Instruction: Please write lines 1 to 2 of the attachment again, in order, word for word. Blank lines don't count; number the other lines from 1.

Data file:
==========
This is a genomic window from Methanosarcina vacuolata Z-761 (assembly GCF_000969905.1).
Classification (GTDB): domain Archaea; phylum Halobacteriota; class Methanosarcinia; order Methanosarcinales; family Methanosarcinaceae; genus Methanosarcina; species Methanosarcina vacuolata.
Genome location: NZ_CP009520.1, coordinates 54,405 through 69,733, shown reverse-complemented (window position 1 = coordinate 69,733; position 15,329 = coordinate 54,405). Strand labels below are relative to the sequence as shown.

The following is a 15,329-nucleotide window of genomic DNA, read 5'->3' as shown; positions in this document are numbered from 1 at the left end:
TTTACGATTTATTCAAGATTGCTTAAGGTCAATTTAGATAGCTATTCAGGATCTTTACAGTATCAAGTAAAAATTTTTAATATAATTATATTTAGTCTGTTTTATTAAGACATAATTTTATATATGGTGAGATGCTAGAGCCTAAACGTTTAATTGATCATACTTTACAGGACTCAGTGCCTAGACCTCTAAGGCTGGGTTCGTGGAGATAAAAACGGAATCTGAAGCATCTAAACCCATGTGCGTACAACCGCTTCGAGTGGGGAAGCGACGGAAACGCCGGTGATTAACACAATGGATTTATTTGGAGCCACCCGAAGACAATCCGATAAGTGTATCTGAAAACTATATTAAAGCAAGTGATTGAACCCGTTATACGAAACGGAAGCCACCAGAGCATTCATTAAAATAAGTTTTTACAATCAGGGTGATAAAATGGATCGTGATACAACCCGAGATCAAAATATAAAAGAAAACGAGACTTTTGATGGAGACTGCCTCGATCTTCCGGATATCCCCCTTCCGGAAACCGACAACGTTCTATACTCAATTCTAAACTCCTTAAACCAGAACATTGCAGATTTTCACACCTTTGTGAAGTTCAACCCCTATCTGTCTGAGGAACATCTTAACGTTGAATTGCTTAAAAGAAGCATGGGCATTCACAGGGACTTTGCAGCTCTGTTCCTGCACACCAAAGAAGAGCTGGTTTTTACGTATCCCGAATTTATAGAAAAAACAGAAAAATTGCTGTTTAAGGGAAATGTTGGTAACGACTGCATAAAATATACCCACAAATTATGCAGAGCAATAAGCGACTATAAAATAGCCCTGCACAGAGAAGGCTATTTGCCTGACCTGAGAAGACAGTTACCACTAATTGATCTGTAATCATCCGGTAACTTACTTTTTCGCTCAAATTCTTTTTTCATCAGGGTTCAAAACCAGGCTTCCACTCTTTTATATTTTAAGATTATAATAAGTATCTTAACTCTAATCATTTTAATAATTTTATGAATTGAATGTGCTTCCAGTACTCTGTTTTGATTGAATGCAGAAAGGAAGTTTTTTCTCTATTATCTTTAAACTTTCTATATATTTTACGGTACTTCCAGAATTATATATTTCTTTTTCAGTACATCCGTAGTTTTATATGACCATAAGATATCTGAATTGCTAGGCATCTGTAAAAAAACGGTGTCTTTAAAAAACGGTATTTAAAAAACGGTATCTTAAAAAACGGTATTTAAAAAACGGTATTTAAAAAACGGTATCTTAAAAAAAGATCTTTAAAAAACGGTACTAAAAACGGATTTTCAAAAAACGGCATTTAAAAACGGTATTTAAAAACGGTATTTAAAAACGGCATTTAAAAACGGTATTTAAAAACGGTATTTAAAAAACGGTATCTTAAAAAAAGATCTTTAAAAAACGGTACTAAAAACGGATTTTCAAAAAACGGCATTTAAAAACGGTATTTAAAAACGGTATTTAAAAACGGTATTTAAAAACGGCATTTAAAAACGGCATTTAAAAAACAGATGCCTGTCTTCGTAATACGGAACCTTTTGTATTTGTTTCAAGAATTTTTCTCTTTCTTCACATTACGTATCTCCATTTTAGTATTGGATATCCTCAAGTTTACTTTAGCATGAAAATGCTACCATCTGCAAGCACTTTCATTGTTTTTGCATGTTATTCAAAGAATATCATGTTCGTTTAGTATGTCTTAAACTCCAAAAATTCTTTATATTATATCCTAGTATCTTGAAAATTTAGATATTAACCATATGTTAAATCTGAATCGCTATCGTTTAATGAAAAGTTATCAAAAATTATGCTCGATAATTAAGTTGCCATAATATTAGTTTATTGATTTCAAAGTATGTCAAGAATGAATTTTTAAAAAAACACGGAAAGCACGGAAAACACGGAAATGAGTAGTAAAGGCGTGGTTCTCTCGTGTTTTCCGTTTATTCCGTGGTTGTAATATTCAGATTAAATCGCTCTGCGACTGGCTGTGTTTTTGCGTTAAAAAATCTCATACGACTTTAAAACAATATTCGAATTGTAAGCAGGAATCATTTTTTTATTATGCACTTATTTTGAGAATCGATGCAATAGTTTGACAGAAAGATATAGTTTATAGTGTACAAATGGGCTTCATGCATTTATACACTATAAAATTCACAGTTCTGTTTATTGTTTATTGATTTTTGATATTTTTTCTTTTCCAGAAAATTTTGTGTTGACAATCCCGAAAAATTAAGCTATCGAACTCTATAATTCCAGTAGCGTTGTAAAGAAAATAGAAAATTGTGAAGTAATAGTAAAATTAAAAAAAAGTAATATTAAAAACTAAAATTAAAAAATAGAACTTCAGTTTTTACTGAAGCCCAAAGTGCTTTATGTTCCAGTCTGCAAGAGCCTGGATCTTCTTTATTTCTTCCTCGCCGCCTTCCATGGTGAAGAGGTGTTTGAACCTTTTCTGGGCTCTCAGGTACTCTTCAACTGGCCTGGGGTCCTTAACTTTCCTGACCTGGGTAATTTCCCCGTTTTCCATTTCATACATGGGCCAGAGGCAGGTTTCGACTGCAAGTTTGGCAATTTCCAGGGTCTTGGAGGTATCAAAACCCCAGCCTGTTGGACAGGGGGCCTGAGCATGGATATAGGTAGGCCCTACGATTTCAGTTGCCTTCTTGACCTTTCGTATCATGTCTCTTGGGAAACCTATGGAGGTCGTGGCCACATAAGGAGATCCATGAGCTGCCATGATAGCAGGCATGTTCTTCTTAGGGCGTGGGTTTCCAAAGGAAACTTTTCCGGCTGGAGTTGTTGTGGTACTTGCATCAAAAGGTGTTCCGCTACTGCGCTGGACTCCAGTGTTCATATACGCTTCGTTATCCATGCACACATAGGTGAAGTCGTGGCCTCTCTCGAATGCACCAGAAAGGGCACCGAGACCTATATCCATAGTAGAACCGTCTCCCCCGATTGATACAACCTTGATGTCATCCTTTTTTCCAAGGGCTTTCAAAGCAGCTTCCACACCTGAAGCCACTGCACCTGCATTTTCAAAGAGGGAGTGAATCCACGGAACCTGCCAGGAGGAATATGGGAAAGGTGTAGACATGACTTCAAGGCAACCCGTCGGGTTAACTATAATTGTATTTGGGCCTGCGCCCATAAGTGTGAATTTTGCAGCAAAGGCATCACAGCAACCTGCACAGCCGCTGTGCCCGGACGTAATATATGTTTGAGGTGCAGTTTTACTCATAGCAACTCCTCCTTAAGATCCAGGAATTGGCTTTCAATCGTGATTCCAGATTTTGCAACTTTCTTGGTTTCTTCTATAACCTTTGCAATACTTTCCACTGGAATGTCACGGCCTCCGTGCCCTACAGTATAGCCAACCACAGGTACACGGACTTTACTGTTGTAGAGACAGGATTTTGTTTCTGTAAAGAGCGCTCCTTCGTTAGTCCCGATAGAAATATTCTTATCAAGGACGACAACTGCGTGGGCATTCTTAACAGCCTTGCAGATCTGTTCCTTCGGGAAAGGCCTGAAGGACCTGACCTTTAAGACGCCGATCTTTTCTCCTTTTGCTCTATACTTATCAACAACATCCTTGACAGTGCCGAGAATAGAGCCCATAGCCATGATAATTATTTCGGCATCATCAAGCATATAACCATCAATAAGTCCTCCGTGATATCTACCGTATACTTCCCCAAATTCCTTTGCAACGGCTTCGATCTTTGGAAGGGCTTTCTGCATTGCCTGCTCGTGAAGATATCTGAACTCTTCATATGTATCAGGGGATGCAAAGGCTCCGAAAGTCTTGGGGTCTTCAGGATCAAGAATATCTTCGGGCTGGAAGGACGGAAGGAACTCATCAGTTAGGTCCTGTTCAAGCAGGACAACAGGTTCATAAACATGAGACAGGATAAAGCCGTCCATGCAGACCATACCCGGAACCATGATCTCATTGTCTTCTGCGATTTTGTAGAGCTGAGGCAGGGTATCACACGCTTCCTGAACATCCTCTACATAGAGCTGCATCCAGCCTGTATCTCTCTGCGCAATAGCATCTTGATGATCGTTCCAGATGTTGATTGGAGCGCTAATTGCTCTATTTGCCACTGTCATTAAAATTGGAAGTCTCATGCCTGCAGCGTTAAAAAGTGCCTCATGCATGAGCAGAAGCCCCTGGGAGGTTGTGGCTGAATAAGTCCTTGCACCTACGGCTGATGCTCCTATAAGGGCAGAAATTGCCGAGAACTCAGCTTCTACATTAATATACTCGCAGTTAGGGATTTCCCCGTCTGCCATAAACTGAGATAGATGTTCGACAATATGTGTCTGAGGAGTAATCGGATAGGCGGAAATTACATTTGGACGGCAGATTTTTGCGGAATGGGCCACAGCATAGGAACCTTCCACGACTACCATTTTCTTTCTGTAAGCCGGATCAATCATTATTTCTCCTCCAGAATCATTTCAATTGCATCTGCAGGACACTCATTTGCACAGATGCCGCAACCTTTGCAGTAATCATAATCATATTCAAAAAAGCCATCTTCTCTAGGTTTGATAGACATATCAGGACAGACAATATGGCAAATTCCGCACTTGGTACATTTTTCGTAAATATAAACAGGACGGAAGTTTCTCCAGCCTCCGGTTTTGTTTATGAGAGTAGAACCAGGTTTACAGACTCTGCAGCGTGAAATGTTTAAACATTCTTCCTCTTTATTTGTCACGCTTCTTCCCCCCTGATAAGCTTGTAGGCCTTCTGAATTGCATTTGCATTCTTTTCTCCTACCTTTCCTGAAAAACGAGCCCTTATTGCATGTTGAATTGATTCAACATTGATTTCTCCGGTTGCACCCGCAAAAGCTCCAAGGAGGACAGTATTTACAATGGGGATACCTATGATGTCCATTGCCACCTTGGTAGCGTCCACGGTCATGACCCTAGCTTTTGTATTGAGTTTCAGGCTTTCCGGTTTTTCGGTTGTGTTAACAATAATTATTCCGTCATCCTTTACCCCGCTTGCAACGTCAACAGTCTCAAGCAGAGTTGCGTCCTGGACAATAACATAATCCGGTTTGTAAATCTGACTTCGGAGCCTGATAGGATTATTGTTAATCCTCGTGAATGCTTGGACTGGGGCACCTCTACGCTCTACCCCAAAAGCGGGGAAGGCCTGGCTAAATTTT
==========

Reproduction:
This is a genomic window from Methanosarcina vacuolata Z-761 (assembly GCF_000969905.1).
Classification (GTDB): domain Archaea; phylum Halobacteriota; class Methanosarcinia; order Methanosarcinales; family Methanosarcinaceae; genus Methanosarcina; species Methanosarcina vacuolata.